This has important implications for other attempts to explain scientific progress. Kuhn (SSR, section XII) points out that the probabilistic tools used by verificationistsists are in themselves inadequate to the task of deciding between conflicting theories, since they are a component of the very paradigms they seek to compare. Similarly, observations intended to falsify a statement will be part of one or other of the paradigms they seek to compare, and so inadequate to the task. Advocates of such paradigms are in an insidious position. 'Though each may hope to convert the other to his way of seeing science and its problems, neither may hope to prove his case. The competition between paradigms is not the sort of battle that can be resolved by proof' (SSR, p. 148).

Kuhn attributes the success of science to the way in which scientists are able to work within a paradigm, removing the need to repeatedly work from first principles. For Kuhn, it is that scientists work within a particular kind of community that explains the astonishing success of science. 'The scientific community is a supremely efficient instrument for maximising the number and precision of the problem solved through paradigm change' (SSR, p. 169).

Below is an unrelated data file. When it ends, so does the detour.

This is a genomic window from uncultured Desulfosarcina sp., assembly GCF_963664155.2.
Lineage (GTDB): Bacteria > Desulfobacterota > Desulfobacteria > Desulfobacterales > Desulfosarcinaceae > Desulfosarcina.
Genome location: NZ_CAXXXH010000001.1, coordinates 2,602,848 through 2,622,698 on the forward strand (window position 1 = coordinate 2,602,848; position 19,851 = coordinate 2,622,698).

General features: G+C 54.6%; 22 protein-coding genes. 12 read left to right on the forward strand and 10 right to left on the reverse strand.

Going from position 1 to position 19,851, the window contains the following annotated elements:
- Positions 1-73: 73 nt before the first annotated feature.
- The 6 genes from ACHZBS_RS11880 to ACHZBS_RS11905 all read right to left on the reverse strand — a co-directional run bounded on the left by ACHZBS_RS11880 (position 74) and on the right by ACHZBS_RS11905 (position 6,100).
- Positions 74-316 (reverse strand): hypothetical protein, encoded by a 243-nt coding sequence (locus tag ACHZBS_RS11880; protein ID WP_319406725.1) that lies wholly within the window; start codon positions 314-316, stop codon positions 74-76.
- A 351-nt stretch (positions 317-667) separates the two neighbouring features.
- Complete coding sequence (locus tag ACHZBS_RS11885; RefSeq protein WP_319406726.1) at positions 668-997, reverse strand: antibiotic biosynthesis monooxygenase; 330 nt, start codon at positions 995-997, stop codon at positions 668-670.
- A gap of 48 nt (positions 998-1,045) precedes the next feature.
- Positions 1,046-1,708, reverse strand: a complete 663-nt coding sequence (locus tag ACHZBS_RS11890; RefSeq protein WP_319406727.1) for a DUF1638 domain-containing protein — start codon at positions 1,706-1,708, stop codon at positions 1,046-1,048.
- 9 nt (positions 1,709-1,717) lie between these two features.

There is an old observation by Max Planck:

'An important scientific innovation rarely makes its way by gradually winning over and converting its opponents.... What does happen is that its opponents gradually die out, and that the growing generation is familiarised with the idea from the beginning.'

Planck's comment predates Kuhn.

Kuhn is interpreted by postmodern and post-structuralist thinkers as having undermined the enterprise of science by showing that scientific knowledge is dependent on the culture of groups of scientists rather than on adherence to a specific, definable method. In this regard he is considered a precursor to the more critical thinking of Paul Feyerabend. Kuhn's work has also been interpreted as blurring the demarcation between scientific and non-scientific enterprises because it describes scientific progress without reference to an idealised scientific method that can be used to distinguish science from non-science. In the years after the publication of The Structure of Scientific Revolutions debate raged with adherents of Popper's falsificationism such as Imre Lakatos.

Selected works

  • Thomas S. Kuhn, The Structure of Scientific Revolutions, University of Chicago Press, Chicago, 1962 - ISBN 0226458083.